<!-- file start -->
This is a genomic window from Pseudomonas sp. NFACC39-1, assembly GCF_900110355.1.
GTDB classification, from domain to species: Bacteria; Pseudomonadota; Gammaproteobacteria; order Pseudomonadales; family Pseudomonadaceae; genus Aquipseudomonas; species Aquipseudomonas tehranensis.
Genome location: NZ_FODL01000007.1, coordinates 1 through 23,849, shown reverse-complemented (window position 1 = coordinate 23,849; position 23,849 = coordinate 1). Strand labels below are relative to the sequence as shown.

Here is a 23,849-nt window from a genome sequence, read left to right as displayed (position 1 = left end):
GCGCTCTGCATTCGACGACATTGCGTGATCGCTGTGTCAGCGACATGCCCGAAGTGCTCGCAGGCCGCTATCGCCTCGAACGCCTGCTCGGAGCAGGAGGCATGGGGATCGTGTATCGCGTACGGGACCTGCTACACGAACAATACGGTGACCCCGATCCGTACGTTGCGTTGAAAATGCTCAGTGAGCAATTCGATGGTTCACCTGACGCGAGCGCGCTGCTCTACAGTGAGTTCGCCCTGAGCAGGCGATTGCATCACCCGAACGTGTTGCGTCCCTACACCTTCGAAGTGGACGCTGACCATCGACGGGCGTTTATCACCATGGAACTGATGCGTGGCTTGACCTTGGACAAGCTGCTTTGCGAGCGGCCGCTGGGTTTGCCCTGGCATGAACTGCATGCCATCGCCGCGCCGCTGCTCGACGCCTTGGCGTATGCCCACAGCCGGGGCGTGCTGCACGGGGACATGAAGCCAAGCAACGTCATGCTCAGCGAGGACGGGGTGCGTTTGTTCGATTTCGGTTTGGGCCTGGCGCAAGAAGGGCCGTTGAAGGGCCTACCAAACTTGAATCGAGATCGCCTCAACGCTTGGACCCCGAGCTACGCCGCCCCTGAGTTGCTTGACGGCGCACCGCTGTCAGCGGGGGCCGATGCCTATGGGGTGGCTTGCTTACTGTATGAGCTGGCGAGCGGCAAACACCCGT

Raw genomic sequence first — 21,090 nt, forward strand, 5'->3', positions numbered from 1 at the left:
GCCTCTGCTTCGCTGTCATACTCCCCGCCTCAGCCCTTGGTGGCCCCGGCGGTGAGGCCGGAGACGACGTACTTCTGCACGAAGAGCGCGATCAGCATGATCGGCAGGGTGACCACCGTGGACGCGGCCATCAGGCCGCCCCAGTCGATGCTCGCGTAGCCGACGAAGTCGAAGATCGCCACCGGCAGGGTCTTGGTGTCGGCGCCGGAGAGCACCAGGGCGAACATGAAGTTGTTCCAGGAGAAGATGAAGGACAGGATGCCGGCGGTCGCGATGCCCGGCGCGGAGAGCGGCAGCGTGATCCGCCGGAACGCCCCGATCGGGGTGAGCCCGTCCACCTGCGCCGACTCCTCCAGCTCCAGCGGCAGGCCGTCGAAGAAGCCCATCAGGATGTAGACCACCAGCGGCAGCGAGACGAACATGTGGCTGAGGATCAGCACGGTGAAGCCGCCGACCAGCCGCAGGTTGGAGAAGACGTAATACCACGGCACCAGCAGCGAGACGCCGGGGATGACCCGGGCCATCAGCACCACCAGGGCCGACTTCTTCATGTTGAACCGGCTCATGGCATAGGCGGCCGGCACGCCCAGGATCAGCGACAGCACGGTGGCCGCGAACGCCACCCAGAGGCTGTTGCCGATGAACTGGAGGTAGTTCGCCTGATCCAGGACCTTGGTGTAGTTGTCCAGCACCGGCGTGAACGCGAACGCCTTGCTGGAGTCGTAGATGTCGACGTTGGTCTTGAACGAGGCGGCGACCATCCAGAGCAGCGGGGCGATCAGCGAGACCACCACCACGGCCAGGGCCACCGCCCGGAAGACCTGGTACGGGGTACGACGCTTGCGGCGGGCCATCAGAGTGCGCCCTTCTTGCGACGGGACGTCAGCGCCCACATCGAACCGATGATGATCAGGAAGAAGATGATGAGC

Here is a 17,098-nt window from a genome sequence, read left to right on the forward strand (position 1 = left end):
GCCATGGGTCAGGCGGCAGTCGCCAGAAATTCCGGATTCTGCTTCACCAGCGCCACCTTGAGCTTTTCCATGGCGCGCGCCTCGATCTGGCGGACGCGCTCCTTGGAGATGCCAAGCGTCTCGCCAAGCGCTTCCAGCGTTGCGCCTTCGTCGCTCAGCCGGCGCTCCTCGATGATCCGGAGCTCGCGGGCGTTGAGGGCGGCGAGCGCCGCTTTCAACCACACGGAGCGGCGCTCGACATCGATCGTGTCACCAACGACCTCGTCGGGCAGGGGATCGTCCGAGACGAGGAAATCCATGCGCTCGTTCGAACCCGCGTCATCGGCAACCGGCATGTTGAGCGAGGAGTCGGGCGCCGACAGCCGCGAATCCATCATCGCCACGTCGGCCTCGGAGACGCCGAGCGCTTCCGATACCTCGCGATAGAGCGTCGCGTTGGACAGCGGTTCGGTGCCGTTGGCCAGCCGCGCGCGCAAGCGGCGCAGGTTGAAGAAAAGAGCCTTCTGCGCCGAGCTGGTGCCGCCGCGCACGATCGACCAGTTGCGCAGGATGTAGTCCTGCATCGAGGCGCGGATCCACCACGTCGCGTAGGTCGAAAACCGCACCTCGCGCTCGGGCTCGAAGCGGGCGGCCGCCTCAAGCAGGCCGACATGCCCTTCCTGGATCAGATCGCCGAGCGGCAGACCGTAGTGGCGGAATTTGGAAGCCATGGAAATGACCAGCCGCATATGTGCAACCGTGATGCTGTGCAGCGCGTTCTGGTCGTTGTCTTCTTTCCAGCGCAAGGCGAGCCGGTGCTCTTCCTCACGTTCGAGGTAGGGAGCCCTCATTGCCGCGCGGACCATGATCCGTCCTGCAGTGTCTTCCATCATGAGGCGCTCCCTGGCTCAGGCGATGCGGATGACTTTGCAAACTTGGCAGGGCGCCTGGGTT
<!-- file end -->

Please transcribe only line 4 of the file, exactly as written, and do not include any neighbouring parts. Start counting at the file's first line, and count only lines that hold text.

Here is a 23,849-nt window from a genome sequence, read left to right as displayed (position 1 = left end):